Saturday, July 13, 2024
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African Ministers call for reforms of the IMF’s Special Drawing Rights system

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African Ministers of Finance, Planning and Economic Development have called for reforms of the IMF’s Special Drawing Rights (SDR) system to strengthen the global financial safety net and make more liquidity available to developing countries.
The call for reforms was made during a meeting of the Africa High-level Working Group on the Global Financial Architecture on the margins of the 2023 Annual Meetings of the African Development Bank Group held in Sharm El-Sheikh, Egypt.
Coordinated by the Economic Commission for Africa (ECA), the High-level Working Group comprises African Ministers of Finance, Planning and Economic Development, the African Union, the African Development Bank, Afreximbank, and the World Bank, and includes the participation of IMF staff and Executive Directors. The Group serves as a forum to develop reform proposals for the global financial architecture and strengthen the African voice on the global stage.
SDRs’ Original Design and SDRs in Practice
During the meeting, Hanan Morsy, ECA’s Deputy Executive Secretary and Chief Economist, delivered a presentation on reforming the SDR allocation and rechanneling mechanism. The SDR system came into existence in 1968 with the aim of supplementing official reserves and facilitating global liquidity. The IMF’s Articles of Agreement stipulate that SDR allocations are meant to be considered every five years, referred to as “basic period”. The Articles also allow for SDR allocations in response to “unexpected major developments”. Throughout the 12 “basic periods” since the inception of the SDR system, there have been merely four general allocations and one special allocation (with two notable ones in 2009 and 2021). This is despite the fact that global macroeconomic conditions would have warranted more frequent allocations during this time.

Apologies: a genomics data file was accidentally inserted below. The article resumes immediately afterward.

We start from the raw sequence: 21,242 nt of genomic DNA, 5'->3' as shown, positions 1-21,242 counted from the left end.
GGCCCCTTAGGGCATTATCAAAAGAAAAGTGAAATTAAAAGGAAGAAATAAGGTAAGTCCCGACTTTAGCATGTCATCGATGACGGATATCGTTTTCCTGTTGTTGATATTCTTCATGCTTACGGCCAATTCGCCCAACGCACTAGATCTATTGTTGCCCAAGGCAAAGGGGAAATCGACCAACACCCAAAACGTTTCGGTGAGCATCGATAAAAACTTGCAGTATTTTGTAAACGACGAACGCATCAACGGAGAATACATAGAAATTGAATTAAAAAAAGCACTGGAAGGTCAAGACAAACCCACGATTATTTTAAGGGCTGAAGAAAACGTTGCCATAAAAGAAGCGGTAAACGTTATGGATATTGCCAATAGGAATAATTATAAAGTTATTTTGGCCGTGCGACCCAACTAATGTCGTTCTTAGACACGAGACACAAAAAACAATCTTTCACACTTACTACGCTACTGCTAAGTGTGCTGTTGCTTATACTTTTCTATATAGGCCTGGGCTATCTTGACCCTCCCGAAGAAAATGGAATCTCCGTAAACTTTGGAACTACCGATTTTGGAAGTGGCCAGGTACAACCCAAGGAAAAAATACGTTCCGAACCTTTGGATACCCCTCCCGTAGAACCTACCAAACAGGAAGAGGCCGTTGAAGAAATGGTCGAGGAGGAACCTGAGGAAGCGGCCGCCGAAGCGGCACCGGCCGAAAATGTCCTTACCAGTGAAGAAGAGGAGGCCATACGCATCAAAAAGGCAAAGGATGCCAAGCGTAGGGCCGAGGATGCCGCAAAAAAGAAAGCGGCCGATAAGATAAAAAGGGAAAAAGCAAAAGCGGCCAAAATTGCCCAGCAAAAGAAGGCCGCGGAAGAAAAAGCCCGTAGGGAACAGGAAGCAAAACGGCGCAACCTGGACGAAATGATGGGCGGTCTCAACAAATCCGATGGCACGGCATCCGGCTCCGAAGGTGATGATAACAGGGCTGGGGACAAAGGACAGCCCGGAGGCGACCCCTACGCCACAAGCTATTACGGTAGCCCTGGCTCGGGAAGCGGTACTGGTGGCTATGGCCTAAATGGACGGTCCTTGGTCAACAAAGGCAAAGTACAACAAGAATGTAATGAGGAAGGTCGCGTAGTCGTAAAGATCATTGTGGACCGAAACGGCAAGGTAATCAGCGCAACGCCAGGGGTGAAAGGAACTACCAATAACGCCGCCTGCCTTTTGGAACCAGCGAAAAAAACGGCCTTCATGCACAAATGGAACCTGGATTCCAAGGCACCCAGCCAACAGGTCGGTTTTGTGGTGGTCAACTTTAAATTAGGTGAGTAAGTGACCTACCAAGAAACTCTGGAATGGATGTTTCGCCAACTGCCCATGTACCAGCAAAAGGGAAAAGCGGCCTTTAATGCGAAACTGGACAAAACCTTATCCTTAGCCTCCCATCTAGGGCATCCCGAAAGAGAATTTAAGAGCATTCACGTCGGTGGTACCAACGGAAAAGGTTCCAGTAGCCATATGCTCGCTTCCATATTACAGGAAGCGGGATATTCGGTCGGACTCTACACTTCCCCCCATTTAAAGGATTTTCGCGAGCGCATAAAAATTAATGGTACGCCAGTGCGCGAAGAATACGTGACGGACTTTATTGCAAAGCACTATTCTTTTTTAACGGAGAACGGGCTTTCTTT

Morsy also emphasized that, when SDRs are allocated, they tend to disproportionately benefit countries that are less in need of them. This is because SDRs are distributed in proportion to existing IMF quotas, which are primarily a function of an economy’s size and relative position in the world economy. For instance, during the 2021 general SDR allocation of $650 billion, high-income countries, which are least likely to require or utilize SDRs, received approximately $450 billion, constituting almost 70% of the total allocation. Africa, with a population exceeding 1.4 billion, received fewer SDRs than Germany, a country with a population of only 83 million.
Making SDR allocation decisions more rule-based and analytical
The ministers emphasized the need for SDR allocation decisions to be made in a rule-based analytical manner to reduce the discretionary and political nature of the allocation process. The “Unexpected Major Developments” provision needs to be clarified and operationalized to include the following triggers: force-majeure exogenous shocks, such as pandemics or natural disasters, global recessions, and significant capital flow reversals from emerging and developing economies.

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